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North American P-51 Mustang

P-51 Mustang is one of the true classics of World War 2. Faster than any other fighter, beautiful looks and with an incredible range. Its primary task in Europe was to escort and defend allied bombers on their way to central Germany and all the way back to England. Before the Mustang entered the stage, the escorting fighters had had to abort and head back to base to refuel almost as soon as they reached the continent, abandoning the bomber crews as they needed their help the most.

Visible under the wings of these P-51D are the drop tanks that made it possible to escort bombers to the very heart of Germany. When the tanks had been emptied or if enemy fighters were encountered, they were jettisoned and the pilot would switch to normal fuel supply. The Mustang farthest away is a P-51C.  

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When war broke out in 1939, the British were in serious need of material, not the least fighters. There were many aircraft factories in England and although they were assembling airframes around the clock, it simply wasn't enough. A request was made to the Americans for buying the Curtiss P-40. But Curtiss too had their order books full, and the British now turned to North American and asked them to build the P-40. By then North American were developing their own fighter model, and suggested that one instead, and the British agreed.

The first Mustang, P-51A, designed by Raymond Rice and Edgar Schmued, during a test flight in America. Its appearance differs from the famous D-model, notably by being "high-back" (the back of the fuselage is connected to the top of the hood instead of going underneath it, "low-back")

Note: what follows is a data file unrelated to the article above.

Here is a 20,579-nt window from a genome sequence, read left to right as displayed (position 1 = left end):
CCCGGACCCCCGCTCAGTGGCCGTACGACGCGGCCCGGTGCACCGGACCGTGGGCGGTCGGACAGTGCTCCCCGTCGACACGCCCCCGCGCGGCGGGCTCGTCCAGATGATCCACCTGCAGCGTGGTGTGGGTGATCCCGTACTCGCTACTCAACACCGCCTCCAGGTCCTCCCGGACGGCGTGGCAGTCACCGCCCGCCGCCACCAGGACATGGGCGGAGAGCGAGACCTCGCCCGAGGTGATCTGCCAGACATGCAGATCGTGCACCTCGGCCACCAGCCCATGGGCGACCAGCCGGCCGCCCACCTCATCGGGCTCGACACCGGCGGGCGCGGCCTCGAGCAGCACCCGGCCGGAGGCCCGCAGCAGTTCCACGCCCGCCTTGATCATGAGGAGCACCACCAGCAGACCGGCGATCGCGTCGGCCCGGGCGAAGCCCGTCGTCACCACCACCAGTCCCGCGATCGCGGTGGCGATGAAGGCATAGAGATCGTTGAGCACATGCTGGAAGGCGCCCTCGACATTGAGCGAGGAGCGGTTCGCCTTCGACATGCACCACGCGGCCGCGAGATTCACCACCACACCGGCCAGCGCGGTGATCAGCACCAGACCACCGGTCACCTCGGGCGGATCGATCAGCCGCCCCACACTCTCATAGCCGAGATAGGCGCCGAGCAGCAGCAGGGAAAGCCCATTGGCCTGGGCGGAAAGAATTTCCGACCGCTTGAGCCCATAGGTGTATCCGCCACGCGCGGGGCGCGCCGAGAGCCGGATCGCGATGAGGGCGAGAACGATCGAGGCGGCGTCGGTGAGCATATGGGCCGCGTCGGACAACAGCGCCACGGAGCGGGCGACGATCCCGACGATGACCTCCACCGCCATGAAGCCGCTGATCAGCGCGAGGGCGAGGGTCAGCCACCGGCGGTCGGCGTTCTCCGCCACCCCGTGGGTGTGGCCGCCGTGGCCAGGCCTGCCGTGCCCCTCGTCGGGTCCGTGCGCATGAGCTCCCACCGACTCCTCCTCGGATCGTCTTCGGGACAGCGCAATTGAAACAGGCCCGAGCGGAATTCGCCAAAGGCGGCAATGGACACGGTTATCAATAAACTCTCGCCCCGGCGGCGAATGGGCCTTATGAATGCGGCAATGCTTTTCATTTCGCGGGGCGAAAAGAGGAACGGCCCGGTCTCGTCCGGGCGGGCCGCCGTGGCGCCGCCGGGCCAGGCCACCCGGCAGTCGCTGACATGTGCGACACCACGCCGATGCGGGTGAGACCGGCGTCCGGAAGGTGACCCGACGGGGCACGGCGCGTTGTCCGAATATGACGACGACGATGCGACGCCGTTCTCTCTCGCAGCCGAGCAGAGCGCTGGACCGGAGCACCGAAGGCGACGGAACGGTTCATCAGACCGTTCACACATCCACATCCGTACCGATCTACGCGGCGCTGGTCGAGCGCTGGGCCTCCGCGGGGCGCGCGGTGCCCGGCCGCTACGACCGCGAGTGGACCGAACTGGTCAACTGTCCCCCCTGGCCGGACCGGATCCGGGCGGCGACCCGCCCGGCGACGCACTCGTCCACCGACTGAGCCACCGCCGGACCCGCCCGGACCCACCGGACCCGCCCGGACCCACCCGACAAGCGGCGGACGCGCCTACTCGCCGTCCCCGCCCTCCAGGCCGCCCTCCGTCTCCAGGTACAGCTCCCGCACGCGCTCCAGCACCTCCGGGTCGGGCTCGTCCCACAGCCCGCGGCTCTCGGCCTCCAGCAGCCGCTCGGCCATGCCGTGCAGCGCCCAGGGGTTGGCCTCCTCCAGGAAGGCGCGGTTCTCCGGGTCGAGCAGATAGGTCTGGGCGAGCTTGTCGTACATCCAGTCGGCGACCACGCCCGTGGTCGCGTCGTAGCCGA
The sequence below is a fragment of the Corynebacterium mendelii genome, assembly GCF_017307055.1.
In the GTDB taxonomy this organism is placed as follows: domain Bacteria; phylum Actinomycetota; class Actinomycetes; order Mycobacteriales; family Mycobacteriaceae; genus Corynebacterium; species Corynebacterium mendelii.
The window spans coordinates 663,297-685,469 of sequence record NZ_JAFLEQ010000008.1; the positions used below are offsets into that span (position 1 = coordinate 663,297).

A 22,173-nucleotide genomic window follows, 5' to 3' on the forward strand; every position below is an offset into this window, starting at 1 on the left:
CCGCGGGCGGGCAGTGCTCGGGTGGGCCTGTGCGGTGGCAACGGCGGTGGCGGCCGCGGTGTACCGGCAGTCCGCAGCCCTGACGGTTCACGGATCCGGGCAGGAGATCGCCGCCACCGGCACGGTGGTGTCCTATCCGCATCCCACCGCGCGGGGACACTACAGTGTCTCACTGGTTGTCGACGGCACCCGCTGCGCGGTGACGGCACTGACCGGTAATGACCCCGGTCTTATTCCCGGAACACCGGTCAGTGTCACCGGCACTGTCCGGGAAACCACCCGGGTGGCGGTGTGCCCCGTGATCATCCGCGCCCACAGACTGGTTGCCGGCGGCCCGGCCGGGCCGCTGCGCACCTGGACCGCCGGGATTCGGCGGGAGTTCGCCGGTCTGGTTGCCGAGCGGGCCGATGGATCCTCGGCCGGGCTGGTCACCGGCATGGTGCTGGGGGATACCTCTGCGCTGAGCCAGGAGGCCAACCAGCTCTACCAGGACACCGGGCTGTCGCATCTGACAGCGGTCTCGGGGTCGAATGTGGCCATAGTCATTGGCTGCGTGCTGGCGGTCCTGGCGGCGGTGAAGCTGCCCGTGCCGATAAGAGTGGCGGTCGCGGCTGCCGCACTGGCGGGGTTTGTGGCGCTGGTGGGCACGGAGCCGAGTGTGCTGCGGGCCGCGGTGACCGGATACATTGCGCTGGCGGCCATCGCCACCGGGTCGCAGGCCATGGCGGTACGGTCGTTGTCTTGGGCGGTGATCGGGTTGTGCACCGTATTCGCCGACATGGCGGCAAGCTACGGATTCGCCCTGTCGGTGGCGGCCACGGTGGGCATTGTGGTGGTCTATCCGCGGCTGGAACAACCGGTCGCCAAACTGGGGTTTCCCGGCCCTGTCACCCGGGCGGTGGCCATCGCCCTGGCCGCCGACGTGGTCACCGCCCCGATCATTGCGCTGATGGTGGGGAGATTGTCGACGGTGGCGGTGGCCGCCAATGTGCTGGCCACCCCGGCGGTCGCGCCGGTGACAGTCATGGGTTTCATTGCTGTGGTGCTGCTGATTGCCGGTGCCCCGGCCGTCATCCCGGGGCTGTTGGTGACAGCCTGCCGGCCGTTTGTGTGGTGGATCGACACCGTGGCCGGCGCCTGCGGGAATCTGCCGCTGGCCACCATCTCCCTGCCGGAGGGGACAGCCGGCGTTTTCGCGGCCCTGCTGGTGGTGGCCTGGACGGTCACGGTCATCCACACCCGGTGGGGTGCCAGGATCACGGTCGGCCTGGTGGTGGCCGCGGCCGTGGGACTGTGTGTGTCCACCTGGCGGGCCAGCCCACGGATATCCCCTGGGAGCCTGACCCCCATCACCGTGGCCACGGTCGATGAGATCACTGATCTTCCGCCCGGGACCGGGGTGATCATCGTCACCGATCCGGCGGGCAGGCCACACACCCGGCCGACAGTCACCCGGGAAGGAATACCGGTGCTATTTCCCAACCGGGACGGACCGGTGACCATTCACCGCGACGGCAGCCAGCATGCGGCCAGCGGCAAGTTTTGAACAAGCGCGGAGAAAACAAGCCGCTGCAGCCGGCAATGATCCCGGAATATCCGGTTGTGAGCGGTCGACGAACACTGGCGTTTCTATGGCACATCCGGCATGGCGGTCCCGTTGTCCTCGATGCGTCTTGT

The maiden flight was carried out by test pilot Vance Breese in October 1940, only 178 days after the order was put. The aircraft - now going by the name Mustang - was more modern and better than earlier allied fighters, but the Allison-engine was a disappointment at higher altitudes. When this turned out to be an unsolvable problem, the Allison was replaced with a British 1,695 hp Rolls-Royce Merlin, made under license in the USA by Packard. P-51 Mustang had now become a superior fighter in every aspect, and was put to active duty in April 1941.

Ground crew from the famous "Tuskegee Airmen" division doing repair work and attaching a drop tank to a Mustang.

At the time World War 2 was finally coming to an end, four Mustangs made emergency landings in Skåne, Sweden. These were taken over and became the first of the type in the Swedish air force. Soon fifty more P-51D were ordered and delivered in April 1945. All-in-all, 161 Mustangs had been acquired by 1948. About a dozen of them were converted to recognisance aircraft, with the designation S 26. The last Swedish military Mustang was discharged in 1954.

Two nicely checker painted P-51D at Berlin Air Show 2005.

A little more than a hundred of the 16,000 once manufactured P-51 Mustangs are today considered airworthy at different locations around the world. They were made in many versions (from A to M, the later models only as one or two prototypes) but it is the P-51D that is the classic - and in my opinion the best looking - Mustang, with its low-back and bubble canopy.

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P-51D Mustang piloted by Bertil Gerhardt at an air show in Ljungbyhed, May 31, 2008. This Mustang is owned by Biltema and is based at Ängelholm airport, Sweden.  


Another P-51D, this time from a display in Norway 1997.